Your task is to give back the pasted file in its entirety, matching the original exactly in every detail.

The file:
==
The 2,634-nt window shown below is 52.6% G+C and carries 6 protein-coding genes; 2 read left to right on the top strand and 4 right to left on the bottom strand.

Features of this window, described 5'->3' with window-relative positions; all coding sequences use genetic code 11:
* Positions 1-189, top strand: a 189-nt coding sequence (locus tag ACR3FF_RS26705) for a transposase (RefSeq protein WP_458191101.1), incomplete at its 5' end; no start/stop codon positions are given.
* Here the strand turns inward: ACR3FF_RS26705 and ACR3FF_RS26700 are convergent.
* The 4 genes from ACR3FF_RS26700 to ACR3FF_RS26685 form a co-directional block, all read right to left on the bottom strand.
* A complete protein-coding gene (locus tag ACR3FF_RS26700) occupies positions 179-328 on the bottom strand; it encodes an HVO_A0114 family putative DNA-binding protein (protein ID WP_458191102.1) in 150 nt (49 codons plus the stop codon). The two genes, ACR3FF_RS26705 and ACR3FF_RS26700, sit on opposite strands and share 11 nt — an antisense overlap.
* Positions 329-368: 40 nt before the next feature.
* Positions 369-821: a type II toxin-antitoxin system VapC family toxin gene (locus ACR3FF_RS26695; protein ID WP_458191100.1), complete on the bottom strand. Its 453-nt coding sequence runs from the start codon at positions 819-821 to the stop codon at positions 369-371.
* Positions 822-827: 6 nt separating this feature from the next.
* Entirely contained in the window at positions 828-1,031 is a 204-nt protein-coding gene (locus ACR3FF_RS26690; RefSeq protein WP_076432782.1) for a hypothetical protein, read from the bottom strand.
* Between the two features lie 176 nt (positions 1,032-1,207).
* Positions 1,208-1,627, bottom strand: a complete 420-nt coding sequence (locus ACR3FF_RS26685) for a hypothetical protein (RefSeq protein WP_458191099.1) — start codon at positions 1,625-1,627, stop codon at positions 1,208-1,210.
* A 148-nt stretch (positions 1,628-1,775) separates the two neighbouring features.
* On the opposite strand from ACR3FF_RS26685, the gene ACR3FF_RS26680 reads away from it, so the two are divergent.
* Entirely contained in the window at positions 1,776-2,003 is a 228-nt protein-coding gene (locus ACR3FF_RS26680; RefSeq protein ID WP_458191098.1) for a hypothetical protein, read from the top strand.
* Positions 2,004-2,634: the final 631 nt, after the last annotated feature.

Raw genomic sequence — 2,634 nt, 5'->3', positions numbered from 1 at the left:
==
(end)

The 2,634-nt window shown below is 52.6% G+C and carries 6 protein-coding genes; 2 read left to right on the top strand and 4 right to left on the bottom strand.

Features of this window, described 5'->3' with window-relative positions; all coding sequences use genetic code 11:
* Positions 1-189, top strand: a 189-nt coding sequence (locus tag ACR3FF_RS26705) for a transposase (RefSeq protein WP_458191101.1), incomplete at its 5' end; no start/stop codon positions are given.
* Here the strand turns inward: ACR3FF_RS26705 and ACR3FF_RS26700 are convergent.
* The 4 genes from ACR3FF_RS26700 to ACR3FF_RS26685 form a co-directional block, all read right to left on the bottom strand.
* A complete protein-coding gene (locus tag ACR3FF_RS26700) occupies positions 179-328 on the bottom strand; it encodes an HVO_A0114 family putative DNA-binding protein (protein ID WP_458191102.1) in 150 nt (49 codons plus the stop codon). The two genes, ACR3FF_RS26705 and ACR3FF_RS26700, sit on opposite strands and share 11 nt — an antisense overlap.
* Positions 329-368: 40 nt before the next feature.
* Positions 369-821: a type II toxin-antitoxin system VapC family toxin gene (locus ACR3FF_RS26695; protein ID WP_458191100.1), complete on the bottom strand. Its 453-nt coding sequence runs from the start codon at positions 819-821 to the stop codon at positions 369-371.
* Positions 822-827: 6 nt separating this feature from the next.
* Entirely contained in the window at positions 828-1,031 is a 204-nt protein-coding gene (locus ACR3FF_RS26690; RefSeq protein WP_076432782.1) for a hypothetical protein, read from the bottom strand.
* Between the two features lie 176 nt (positions 1,032-1,207).
* Positions 1,208-1,627, bottom strand: a complete 420-nt coding sequence (locus ACR3FF_RS26685) for a hypothetical protein (RefSeq protein WP_458191099.1) — start codon at positions 1,625-1,627, stop codon at positions 1,208-1,210.
* A 148-nt stretch (positions 1,628-1,775) separates the two neighbouring features.
* On the opposite strand from ACR3FF_RS26685, the gene ACR3FF_RS26680 reads away from it, so the two are divergent.
* Entirely contained in the window at positions 1,776-2,003 is a 228-nt protein-coding gene (locus ACR3FF_RS26680; RefSeq protein ID WP_458191098.1) for a hypothetical protein, read from the top strand.
* Positions 2,004-2,634: the final 631 nt, after the last annotated feature.

Raw genomic sequence — 2,634 nt, 5'->3', positions numbered from 1 at the left: